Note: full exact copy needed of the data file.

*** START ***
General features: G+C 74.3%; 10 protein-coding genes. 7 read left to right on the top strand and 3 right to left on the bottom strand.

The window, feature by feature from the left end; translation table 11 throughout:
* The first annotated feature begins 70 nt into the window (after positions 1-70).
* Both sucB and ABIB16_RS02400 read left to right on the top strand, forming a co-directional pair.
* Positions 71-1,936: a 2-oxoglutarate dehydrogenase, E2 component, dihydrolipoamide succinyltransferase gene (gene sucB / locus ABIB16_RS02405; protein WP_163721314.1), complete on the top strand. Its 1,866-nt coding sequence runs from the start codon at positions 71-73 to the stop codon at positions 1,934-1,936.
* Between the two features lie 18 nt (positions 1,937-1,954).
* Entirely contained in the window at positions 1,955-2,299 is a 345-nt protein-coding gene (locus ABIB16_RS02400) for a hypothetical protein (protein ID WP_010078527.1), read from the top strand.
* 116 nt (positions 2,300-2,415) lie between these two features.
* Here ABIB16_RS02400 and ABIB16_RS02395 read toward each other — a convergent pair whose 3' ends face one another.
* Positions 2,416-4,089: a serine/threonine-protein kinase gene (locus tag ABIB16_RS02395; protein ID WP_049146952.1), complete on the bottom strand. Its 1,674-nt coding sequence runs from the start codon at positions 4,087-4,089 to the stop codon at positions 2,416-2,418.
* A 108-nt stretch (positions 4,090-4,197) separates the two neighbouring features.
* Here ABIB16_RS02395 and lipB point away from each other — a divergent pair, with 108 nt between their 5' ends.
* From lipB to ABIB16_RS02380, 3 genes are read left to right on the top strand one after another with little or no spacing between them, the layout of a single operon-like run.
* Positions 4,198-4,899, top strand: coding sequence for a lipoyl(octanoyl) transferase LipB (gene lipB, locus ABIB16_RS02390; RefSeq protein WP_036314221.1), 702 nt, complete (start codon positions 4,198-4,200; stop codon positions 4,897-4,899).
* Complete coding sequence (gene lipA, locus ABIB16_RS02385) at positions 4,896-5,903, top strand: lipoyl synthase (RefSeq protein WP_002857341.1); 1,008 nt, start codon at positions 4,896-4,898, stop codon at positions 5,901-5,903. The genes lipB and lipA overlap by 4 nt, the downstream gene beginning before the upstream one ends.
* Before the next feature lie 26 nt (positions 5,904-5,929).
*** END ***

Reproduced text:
General features: G+C 74.3%; 10 protein-coding genes. 7 read left to right on the top strand and 3 right to left on the bottom strand.

The window, feature by feature from the left end; translation table 11 throughout:
* The first annotated feature begins 70 nt into the window (after positions 1-70).
* Both sucB and ABIB16_RS02400 read left to right on the top strand, forming a co-directional pair.
* Positions 71-1,936: a 2-oxoglutarate dehydrogenase, E2 component, dihydrolipoamide succinyltransferase gene (gene sucB / locus ABIB16_RS02405; protein WP_163721314.1), complete on the top strand. Its 1,866-nt coding sequence runs from the start codon at positions 71-73 to the stop codon at positions 1,934-1,936.
* Between the two features lie 18 nt (positions 1,937-1,954).
* Entirely contained in the window at positions 1,955-2,299 is a 345-nt protein-coding gene (locus ABIB16_RS02400) for a hypothetical protein (protein ID WP_010078527.1), read from the top strand.
* 116 nt (positions 2,300-2,415) lie between these two features.
* Here ABIB16_RS02400 and ABIB16_RS02395 read toward each other — a convergent pair whose 3' ends face one another.
* Positions 2,416-4,089: a serine/threonine-protein kinase gene (locus tag ABIB16_RS02395; protein ID WP_049146952.1), complete on the bottom strand. Its 1,674-nt coding sequence runs from the start codon at positions 4,087-4,089 to the stop codon at positions 2,416-2,418.
* A 108-nt stretch (positions 4,090-4,197) separates the two neighbouring features.
* Here ABIB16_RS02395 and lipB point away from each other — a divergent pair, with 108 nt between their 5' ends.
* From lipB to ABIB16_RS02380, 3 genes are read left to right on the top strand one after another with little or no spacing between them, the layout of a single operon-like run.
* Positions 4,198-4,899, top strand: coding sequence for a lipoyl(octanoyl) transferase LipB (gene lipB, locus ABIB16_RS02390; RefSeq protein WP_036314221.1), 702 nt, complete (start codon positions 4,198-4,200; stop codon positions 4,897-4,899).
* Complete coding sequence (gene lipA, locus ABIB16_RS02385) at positions 4,896-5,903, top strand: lipoyl synthase (RefSeq protein WP_002857341.1); 1,008 nt, start codon at positions 4,896-4,898, stop codon at positions 5,901-5,903. The genes lipB and lipA overlap by 4 nt, the downstream gene beginning before the upstream one ends.
* Before the next feature lie 26 nt (positions 5,904-5,929).